2022 projects a year of optimism despite the overspill of crisis and uncertainty from 2021. According to BoF and McKinsey & Company, 75% of luxury executives, 61% of mid-market executives and 50% of value executives expect better trading conditions in 2022 than 2021. As businesses look for new and evolving growth streams and untapped revenues, new opportunities tying in digital channels, sustainability and consumer engagement become vital alongside margin increases to aid sales growth. We dive into the key strategies that are set to impact the fashion industry and influence executive decision making.
“The fashion industry faces a complex mix of challenges and opportunities, in which there is little room for missteps. Decision makers have their work cut out to manage the demands of digital, sustainability, and the supply chain.”
Cutting-edge supply chain management, led by technology, addresses one of the toughest challenges alongside the pandemic - ironing out supply chain issues as companies remodel their local and international decision making in a move toward transparency and flexibility.
Blockchain technology inspires an uptick in traceability with authenticity appealing to consumers as companies track their sustainable and ethical commitments. Business Wire reports the growth of blockchain in supply chains, rising from $253 million in 2020 to $3 billion by 2026 as executives make blockchain a priority, addressing rapid consumer demand. Emerging use of blockchain was flagged at the end of 2021 with Kering’s V.I.R.T.U.S platform measuring the social and environmental impact of various brands under their eyewear category umbrella, encouraging like-minded cross-collaboration and innovation across the group. This highlights the use of blockchain as a key growth strategy beyond supply chain management.
Consumers are proudly wearing their beliefs on their sleeves and are becoming more vocal - whether ethical, political or sustainably minded. Purposeful products and campaigns coincide with consumer values as call-outs of societal inequality and greenwashing encourage a move toward more authentic and conscious design. A surge in new year resolution switches to veganism influences fashion, diet and lifestyle choices as consumers demand quality and ethical materials, prioritising shopping by values. Inclusive campaigns forefront unapologetic self-expression and being a voice behind important issues through driving awareness and change through purpose-led product releases.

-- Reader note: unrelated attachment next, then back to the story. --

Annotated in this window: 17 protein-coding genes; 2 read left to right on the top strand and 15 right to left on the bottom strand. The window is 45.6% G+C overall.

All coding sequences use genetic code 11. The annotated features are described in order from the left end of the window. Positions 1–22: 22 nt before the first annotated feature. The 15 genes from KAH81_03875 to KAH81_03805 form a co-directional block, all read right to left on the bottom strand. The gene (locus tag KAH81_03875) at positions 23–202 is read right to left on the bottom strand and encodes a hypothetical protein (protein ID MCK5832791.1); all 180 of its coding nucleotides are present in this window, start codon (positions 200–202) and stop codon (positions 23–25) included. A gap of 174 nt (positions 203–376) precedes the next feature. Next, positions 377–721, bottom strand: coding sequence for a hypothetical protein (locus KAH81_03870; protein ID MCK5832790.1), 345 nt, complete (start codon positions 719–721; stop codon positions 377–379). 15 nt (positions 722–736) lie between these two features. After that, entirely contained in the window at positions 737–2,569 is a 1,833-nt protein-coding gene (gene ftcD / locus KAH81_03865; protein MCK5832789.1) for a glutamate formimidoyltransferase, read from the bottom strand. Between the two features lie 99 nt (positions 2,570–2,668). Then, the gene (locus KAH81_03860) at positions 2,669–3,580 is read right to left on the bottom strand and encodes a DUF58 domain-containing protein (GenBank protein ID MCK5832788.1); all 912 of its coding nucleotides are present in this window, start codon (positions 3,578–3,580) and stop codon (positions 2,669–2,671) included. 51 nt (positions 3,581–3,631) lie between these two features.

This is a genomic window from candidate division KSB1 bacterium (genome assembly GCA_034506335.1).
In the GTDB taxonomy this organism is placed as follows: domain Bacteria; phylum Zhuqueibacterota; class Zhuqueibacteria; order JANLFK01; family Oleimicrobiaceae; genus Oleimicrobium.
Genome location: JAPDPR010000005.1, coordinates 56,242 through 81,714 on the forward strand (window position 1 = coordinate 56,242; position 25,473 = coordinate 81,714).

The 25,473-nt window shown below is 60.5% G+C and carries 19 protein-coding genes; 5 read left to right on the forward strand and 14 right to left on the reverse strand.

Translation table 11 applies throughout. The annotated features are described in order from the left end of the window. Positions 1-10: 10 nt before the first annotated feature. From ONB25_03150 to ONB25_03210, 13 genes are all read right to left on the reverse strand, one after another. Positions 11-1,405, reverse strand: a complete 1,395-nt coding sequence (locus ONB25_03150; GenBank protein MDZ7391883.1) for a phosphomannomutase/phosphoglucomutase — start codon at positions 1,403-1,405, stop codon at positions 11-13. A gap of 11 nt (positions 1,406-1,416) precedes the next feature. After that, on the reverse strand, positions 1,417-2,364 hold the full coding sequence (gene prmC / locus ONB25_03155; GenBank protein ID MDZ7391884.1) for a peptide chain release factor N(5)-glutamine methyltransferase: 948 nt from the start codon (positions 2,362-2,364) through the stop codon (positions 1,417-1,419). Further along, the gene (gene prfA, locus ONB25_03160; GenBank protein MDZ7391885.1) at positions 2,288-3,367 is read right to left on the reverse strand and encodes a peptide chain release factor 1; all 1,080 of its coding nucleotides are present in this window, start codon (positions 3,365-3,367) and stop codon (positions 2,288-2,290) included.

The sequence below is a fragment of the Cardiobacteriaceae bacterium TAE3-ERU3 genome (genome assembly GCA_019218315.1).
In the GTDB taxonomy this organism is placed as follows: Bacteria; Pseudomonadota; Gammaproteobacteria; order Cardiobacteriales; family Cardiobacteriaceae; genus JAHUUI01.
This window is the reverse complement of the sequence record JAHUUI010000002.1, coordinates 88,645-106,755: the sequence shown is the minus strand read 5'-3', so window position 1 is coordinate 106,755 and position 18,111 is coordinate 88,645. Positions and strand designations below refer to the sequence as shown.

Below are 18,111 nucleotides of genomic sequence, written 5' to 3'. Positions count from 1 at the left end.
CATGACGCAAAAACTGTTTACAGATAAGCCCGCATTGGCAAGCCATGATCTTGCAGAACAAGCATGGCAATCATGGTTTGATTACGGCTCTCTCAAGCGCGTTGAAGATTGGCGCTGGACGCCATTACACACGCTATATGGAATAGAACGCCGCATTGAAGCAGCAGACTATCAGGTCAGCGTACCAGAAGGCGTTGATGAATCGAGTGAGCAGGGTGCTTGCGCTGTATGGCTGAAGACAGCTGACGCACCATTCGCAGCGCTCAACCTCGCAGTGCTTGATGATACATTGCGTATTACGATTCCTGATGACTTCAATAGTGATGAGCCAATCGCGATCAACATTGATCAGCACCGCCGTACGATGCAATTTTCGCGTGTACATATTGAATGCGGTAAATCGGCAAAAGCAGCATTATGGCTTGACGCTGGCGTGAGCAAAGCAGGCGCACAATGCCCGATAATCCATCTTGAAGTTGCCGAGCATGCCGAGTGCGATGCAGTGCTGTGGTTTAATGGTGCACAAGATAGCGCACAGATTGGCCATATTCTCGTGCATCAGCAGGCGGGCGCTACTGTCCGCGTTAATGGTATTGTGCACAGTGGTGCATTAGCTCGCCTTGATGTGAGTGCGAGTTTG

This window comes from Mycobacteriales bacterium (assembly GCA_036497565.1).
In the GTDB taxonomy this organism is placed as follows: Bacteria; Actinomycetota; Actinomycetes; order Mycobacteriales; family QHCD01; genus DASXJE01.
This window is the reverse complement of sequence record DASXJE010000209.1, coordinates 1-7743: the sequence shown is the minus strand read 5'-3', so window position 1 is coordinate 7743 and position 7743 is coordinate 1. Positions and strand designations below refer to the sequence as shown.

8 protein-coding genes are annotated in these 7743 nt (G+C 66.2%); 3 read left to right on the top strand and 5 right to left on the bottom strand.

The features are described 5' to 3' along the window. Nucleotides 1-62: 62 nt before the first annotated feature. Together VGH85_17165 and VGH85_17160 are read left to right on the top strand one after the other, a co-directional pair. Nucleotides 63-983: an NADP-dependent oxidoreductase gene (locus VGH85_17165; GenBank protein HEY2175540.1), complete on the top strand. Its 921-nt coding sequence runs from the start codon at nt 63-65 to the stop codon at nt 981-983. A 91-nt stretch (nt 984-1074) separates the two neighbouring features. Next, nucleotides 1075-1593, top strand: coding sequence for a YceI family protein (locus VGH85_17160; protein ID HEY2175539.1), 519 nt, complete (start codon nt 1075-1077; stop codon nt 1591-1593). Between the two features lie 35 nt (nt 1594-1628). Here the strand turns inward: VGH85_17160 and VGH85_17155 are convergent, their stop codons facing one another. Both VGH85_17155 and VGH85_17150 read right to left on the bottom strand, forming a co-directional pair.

Additionally, data-driven decisions adjust inventory mixes, steering product development as assortments are moulded to consumers' hybridised lifestyles as home, work and leisure continue to intertwine.
Circular strategies driven by sustainability are expanding as companies invest in and embed closed-loop systems and large-scale collection and sorting processes, reducing plastic waste and the production of more raw virgin materials. Prada and Adidas have already kicked this off in the new year with their Re-Nylon collection pivoting Prada’s manufacturing to the use of the Re-Nylon textile. Not only are brands implementing new practices, they’re also becoming more transparent about their supply chain and the internal targets set, taking accountability and responsibility for their ecological impact. 2022 may even be the year where unsustainable practices will come with legal and financial consequences as governments begin to monitor how fashion businesses operate, marking the end of greenwashing.
Circularity across the product lifecycle continues to boom as resale and rental markets flourish, and the creative use of deadstock uptrends. The luxury market spotlights archival pieces with story-telling at the forefront, using blockchain technology to prove authenticity and reveal the product’s history.
Clothing brand Weird Fish has partnered up with sustainability platform Green Story, in introducing environmental impact metrics to their website, enhancing transparency with its customers on the positive environmental impacts of the products.
With the metaverse being the latest technology buzzword following Facebook’s Meta rebrand, the societal revolution with real-world cross-overs offers digital avatars, conceptual virtual commodities and customisable gaming narratives. Although the metaverse is currently inaccessible for many consumers, and technologies behind the virtual world are still under development, BoF and McKinsey & Company highlight digital channels are an essential growth strategy. As businesses explore untapped income streams, like the NFT and gaming market, they drive consumer engagement.
Traditional pricing methods of tangible products do not apply in the metaverse, with pricing based on value and community support, which spotlights branding and collaboration as a tool to drive higher value. Although, as the industry develops their phygital footprint, digital scrutiny comes into play as new European rules are introduced in 2022, offering consumers protection and a ‘legal guarantee’ when purchasing products with a digital element.
Marketing strategies focus on new forms of creativity, centring community-building with flexible plans as customisable story-telling effortlessly passes control over to the consumer. Generation Z and Alpha have grown up in a world of hyperconnectivity with brands demanding their attention constantly across real and virtual worlds, compelling conversational marketing to stand out in a highly competitive marketplace. Players will need to use their analytics to expand their customer insight, testing social media livestreaming and augmented reality try-on technology with modifiable strategies to accelerate brand differentiation. Self-sufficiency harmonises with community-based values as customisation kits and interactive, immersive experiences centre individualism and uniqueness while rooted in like-minded connection.
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